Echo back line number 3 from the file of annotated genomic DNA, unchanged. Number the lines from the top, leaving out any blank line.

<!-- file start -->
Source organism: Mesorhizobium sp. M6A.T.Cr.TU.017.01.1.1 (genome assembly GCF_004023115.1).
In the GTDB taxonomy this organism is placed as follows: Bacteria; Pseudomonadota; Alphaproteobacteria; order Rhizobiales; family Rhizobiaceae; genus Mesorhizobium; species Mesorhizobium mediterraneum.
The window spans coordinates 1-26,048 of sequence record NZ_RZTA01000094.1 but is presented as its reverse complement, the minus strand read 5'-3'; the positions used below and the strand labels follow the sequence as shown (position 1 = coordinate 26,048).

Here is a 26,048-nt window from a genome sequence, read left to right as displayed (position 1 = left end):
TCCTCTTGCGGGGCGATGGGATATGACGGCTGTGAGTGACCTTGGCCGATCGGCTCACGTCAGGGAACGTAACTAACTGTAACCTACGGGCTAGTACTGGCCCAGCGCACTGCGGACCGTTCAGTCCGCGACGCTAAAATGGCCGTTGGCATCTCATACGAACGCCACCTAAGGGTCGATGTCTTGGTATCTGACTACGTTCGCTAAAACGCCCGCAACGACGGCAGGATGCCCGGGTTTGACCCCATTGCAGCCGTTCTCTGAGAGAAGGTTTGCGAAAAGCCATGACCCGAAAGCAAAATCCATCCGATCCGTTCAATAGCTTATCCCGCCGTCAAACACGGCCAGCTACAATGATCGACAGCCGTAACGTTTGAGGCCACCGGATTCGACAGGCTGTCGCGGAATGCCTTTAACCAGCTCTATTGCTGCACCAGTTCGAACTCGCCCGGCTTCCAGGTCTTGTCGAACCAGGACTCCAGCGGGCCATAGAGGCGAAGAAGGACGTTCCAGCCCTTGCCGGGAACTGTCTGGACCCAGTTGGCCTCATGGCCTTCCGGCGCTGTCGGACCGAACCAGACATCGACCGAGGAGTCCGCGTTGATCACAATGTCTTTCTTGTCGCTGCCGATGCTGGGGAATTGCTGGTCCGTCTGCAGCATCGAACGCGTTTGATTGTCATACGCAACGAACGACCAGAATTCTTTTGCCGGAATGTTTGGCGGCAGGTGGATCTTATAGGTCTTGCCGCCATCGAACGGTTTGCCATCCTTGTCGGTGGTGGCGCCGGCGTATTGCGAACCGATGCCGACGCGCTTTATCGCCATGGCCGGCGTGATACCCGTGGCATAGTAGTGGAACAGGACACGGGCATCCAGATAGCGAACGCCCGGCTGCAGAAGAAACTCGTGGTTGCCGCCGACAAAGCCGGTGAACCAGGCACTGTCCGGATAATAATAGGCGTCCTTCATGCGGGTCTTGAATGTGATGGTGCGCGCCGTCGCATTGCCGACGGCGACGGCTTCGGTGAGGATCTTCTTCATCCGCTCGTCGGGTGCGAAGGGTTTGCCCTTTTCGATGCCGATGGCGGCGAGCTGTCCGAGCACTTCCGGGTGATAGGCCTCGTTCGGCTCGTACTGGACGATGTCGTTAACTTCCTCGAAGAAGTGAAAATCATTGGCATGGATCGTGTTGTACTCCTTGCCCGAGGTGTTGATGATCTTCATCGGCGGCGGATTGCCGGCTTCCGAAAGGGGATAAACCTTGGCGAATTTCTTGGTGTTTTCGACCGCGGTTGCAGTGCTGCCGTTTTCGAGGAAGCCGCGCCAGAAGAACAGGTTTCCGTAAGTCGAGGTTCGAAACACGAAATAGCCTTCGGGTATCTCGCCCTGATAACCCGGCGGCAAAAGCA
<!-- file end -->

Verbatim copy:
The window spans coordinates 1-26,048 of sequence record NZ_RZTA01000094.1 but is presented as its reverse complement, the minus strand read 5'-3'; the positions used below and the strand labels follow the sequence as shown (position 1 = coordinate 26,048).